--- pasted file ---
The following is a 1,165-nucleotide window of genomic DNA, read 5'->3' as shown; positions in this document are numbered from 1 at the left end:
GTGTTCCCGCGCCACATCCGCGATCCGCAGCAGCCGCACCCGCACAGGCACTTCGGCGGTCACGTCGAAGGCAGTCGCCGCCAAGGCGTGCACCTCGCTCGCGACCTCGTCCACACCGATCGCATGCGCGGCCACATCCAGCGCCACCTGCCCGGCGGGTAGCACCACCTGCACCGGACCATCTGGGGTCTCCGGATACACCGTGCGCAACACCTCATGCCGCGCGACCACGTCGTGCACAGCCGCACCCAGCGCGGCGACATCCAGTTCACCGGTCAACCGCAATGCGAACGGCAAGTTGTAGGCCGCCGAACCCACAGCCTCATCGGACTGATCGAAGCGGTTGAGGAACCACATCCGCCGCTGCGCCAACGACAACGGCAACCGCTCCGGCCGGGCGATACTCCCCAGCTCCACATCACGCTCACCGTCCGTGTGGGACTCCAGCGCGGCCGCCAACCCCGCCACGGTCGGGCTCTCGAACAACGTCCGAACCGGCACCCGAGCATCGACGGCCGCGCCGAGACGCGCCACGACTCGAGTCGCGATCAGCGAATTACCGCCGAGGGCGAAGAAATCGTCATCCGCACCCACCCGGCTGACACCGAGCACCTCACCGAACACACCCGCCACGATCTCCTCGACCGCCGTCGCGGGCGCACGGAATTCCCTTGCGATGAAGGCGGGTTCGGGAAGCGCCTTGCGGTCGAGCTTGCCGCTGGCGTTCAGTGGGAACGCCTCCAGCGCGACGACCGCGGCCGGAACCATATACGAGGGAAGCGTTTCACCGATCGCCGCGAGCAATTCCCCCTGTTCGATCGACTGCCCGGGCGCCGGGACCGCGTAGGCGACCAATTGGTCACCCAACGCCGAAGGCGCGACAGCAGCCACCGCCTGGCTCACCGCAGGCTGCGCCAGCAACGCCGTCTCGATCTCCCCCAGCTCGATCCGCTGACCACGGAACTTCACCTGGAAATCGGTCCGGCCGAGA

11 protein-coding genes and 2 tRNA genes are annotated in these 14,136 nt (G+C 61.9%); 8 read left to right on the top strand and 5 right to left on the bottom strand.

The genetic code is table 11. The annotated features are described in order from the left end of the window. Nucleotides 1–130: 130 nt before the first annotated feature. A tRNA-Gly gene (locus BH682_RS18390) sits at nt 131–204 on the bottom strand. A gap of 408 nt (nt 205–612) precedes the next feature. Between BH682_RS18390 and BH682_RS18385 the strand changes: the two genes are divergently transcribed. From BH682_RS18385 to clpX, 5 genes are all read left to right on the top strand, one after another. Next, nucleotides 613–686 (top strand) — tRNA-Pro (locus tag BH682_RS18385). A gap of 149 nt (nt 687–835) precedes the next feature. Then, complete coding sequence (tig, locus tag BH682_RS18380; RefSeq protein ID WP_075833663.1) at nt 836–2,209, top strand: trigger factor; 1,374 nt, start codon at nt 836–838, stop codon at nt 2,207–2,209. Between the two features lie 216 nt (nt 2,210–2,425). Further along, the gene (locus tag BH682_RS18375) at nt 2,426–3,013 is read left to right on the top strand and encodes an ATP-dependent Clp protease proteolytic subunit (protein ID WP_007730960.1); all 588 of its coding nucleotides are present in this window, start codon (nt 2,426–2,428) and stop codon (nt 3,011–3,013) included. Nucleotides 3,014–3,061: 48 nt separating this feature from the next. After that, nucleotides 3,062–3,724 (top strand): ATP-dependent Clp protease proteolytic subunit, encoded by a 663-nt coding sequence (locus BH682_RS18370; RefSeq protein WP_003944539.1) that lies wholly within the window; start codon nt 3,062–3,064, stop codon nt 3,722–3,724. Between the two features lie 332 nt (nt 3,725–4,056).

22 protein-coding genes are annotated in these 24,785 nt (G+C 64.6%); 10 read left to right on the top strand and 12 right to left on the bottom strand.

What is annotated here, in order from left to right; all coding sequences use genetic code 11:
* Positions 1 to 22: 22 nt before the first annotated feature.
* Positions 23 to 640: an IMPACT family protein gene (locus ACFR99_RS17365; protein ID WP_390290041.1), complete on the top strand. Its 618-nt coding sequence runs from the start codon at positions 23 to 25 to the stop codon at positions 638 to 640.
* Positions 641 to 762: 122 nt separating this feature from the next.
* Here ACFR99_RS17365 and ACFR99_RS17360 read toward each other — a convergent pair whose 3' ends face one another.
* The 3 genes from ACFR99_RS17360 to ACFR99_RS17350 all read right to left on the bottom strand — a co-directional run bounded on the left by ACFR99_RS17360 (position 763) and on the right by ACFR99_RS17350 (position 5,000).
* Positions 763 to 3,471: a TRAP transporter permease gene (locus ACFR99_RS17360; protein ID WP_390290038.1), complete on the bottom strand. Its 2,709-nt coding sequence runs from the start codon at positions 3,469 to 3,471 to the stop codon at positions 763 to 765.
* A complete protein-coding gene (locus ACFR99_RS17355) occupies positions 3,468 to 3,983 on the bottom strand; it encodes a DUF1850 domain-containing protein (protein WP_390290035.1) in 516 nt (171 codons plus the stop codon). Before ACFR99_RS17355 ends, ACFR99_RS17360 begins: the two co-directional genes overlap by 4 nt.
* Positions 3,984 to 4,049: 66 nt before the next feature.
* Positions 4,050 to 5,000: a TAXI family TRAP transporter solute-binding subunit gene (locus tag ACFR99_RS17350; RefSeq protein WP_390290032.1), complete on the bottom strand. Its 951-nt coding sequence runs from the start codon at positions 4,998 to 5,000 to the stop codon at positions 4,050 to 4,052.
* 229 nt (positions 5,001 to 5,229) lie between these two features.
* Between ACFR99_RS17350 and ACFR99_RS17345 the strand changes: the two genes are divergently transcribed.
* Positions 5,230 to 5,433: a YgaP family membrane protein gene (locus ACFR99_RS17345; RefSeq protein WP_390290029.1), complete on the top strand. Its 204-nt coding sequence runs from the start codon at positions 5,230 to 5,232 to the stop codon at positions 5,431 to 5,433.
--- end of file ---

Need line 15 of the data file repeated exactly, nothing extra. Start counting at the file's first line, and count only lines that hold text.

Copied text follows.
* Positions 4,050 to 5,000: a TAXI family TRAP transporter solute-binding subunit gene (locus tag ACFR99_RS17350; RefSeq protein WP_390290032.1), complete on the bottom strand. Its 951-nt coding sequence runs from the start codon at positions 4,998 to 5,000 to the stop codon at positions 4,050 to 4,052.